Innards for beginners - how to prepare tongue | The Ethical Butcher

Innards for beginners - how to prepare tongue | The Ethical Butcher

Offal, many people are scared of it but why? It's the most nutritious part of the animal and the most richly flavoured.

What is it?

Offal is defined by wikipedia as:

Offal (/ˈɒfəl/), also called variety meats, pluck or organ meats, is the organs of a butchered animal. The word does not refer to a particular list of edible organs, which varies by culture and region, but usually excludes muscle.

On our website you can currently find a limited offering in this category which we aim to expand on but we would like to introduce this to the customers who might not be familiar with it.


Beef tongue

Beef tongue is probably the least 'offaly' tasting of all offal, since it's also a muscle meat. It used to be widely eaten in British cuisine, especially as a cold cut and sandwich filling, but it has fallen out of favour in more recent times.

Tongue nutrition

B12 and other B vitamins

Beef tongue is particularly rich in vitamin B-12, which helps support healthy brain and nerve function by insulating your nerves and keeping your blood cells healthy. Other B vitamins present in beef tongue include B-2, B-3, and B-6.


Choline is an essential nutrient that supports your lipid metabolism and liver health. Your liver produces some choline, but most of the choline your body needs comes from the food you eat. Your body needs choline to function properly.

Choline helps:

Your brain and central nervous system control your memory and mood.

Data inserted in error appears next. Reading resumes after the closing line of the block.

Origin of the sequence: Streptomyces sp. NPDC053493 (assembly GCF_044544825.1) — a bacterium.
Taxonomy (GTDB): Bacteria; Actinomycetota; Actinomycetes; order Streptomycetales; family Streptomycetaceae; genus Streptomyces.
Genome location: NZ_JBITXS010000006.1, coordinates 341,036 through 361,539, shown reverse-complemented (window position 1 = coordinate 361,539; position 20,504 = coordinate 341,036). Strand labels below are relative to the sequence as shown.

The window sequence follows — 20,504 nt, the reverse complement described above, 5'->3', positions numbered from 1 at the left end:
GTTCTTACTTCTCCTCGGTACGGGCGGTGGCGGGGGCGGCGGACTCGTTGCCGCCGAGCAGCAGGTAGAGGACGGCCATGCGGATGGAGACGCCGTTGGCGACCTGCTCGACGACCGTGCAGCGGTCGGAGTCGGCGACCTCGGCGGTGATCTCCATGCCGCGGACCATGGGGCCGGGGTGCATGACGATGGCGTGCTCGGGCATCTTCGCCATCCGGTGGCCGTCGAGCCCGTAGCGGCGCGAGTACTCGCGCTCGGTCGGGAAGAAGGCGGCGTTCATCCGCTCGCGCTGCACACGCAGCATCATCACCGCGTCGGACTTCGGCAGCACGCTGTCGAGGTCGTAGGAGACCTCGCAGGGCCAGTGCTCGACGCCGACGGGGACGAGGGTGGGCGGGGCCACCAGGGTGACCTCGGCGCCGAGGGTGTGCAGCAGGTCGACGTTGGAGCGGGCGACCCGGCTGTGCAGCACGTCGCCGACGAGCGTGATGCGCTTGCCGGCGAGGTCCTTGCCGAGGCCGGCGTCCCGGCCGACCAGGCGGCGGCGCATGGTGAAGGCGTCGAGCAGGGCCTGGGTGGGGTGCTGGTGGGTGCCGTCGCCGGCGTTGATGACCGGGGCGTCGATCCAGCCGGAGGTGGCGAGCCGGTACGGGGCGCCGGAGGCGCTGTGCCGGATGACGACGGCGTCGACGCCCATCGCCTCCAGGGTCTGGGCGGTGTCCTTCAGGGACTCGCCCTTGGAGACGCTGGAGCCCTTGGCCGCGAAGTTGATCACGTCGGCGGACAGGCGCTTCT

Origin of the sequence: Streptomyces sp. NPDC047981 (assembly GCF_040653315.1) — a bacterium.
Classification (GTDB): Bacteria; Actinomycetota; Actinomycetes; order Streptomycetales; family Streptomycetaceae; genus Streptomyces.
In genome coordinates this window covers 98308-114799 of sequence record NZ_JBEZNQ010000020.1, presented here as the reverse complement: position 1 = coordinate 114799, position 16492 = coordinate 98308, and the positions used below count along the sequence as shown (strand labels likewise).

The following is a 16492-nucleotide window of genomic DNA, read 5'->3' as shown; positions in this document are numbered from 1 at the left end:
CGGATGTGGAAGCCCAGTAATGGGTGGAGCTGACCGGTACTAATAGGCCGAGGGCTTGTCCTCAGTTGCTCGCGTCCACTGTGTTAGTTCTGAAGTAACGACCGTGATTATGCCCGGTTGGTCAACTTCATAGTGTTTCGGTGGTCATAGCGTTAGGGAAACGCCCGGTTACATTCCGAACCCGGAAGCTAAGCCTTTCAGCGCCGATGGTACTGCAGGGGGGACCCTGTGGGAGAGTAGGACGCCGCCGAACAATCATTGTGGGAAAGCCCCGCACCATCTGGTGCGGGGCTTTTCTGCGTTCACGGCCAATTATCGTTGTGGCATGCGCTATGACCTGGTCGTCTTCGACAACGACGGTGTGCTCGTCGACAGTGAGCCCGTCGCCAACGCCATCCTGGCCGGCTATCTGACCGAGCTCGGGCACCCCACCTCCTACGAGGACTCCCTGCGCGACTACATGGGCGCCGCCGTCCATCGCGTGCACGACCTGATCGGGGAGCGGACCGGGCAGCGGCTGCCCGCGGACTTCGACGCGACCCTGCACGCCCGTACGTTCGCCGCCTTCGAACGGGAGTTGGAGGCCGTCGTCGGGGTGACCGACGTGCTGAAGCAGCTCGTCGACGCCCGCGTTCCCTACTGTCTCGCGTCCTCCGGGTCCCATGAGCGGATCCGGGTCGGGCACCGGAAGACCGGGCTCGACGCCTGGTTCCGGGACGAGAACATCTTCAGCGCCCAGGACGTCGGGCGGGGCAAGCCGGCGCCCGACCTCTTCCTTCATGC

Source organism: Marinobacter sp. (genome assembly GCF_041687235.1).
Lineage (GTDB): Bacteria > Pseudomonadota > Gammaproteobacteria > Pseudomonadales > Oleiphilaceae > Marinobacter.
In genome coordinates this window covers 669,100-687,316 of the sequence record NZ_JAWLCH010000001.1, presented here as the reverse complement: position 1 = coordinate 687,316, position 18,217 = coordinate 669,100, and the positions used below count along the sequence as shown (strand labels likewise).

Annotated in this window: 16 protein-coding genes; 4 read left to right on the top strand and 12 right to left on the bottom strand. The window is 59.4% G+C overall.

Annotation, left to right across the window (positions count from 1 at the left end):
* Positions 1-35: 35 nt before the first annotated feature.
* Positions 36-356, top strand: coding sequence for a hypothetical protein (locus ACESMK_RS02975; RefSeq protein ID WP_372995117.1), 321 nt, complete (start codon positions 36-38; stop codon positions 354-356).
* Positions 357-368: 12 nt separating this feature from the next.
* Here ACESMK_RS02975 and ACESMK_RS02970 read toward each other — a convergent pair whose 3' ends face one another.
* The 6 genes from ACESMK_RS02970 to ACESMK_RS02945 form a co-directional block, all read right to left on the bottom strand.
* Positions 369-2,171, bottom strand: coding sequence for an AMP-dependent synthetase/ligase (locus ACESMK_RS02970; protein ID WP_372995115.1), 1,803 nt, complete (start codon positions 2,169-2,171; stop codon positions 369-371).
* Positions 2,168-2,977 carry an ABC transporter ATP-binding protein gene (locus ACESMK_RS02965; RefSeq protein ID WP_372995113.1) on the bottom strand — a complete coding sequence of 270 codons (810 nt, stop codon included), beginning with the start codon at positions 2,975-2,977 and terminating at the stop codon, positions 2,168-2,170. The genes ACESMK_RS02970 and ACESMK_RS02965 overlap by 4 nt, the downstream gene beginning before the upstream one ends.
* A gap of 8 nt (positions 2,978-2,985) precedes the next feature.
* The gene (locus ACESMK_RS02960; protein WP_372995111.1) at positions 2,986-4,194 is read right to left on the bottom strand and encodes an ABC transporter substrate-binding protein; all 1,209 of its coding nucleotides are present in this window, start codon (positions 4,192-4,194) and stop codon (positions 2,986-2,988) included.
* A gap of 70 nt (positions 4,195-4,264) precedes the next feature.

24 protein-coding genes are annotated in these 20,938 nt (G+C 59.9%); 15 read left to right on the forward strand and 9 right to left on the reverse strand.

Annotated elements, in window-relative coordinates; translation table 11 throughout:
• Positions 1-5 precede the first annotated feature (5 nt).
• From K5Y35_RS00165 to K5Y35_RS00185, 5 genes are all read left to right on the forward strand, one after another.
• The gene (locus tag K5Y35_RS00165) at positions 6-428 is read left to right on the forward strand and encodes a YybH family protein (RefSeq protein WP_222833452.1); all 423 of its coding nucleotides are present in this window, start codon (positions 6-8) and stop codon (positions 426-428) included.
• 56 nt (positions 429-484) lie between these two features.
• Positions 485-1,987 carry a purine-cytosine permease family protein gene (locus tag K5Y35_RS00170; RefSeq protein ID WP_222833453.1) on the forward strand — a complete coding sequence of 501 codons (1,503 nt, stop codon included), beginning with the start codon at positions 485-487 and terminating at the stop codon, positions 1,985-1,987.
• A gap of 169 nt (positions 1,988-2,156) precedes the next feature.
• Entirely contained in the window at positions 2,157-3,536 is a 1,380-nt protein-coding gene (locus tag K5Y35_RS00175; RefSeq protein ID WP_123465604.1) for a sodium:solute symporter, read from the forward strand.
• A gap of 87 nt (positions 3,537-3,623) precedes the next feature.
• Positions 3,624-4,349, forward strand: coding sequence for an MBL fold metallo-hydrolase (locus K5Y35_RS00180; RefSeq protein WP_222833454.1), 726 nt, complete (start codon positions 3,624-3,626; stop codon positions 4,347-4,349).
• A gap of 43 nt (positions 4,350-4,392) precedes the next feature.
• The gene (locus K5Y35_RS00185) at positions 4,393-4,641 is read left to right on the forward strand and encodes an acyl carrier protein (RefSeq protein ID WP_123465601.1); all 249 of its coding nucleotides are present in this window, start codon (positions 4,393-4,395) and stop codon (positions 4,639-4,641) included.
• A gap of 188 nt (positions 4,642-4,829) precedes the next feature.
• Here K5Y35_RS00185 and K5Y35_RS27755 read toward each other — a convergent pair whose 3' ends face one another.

Your liver and muscles work correctly.
Your cells form and repair their membranes.
Your lipids break down and convert into energy.


Iron and zinc

Iron and zinc are both crucial components of a healthy diet. Iron is important for making haemoglobin, a protein that supplies oxygen to all parts of your body. An inadequate supply of iron from your diet can cause your body to tap into its own iron reserves in the liver, spleen and bone marrow, and cause iron deficiency and anaemia. A 100g portion of beef tongue contains 2.6mg of iron and makes up 15% of your recommended daily iron intake.

Zinc is a nutrient that supports healthy function of your immune system and metabolism. Maintaining healthy levels of zinc in your body is also essential for proper wound healing and fighting infections. A 100g portion of cooked beef tongue contains 4.1mg of zinc, which makes up 29% of your recommended daily zinc intake.

How to prepare tongue

We love these simple instructions from Great British Chefs, which can form the basis for any other recipes or be eaten as a simple cold cut.

1. Scrub the tongue under cold water, then place in a large saucepan and cover with water. Bring to the boil, skimming off the scum that rises to the surface.

2. Once the water is boiling, add your aromatics; in this case, onions, carrots, garlic, thyme and peppercorns (but feel free to experiment with other ingredients for a different flavour). Continue to boil until tender – a knife should easily pierce the thickest part of it. This takes about 3 hours for ox, pig and veal tongue, or 1-1.5 hours for lamb and smaller tongues. Once cooked, it will have turned white and the top of the tongue will start to blister.

3. Remove the tongue from the liquor and when cool enough to handle, peel off and discard the rubbery skin. Make sure you do this while still warm as it’s near impossible to do cold. Remove the rough, bony end of the tongue and discard.

4. At this stage, the tongue can be pressed with a little of the cooking liquor and some gelatine, left in the fridge overnight, then thinly sliced for sandwiches. Or, due to its rich, fatty texture, it can be diced up and fried in butter until crispy for a luxurious melt-in-the-mouth finish.

Buy our 100% pasture-fed regeneratively raised beef tongue here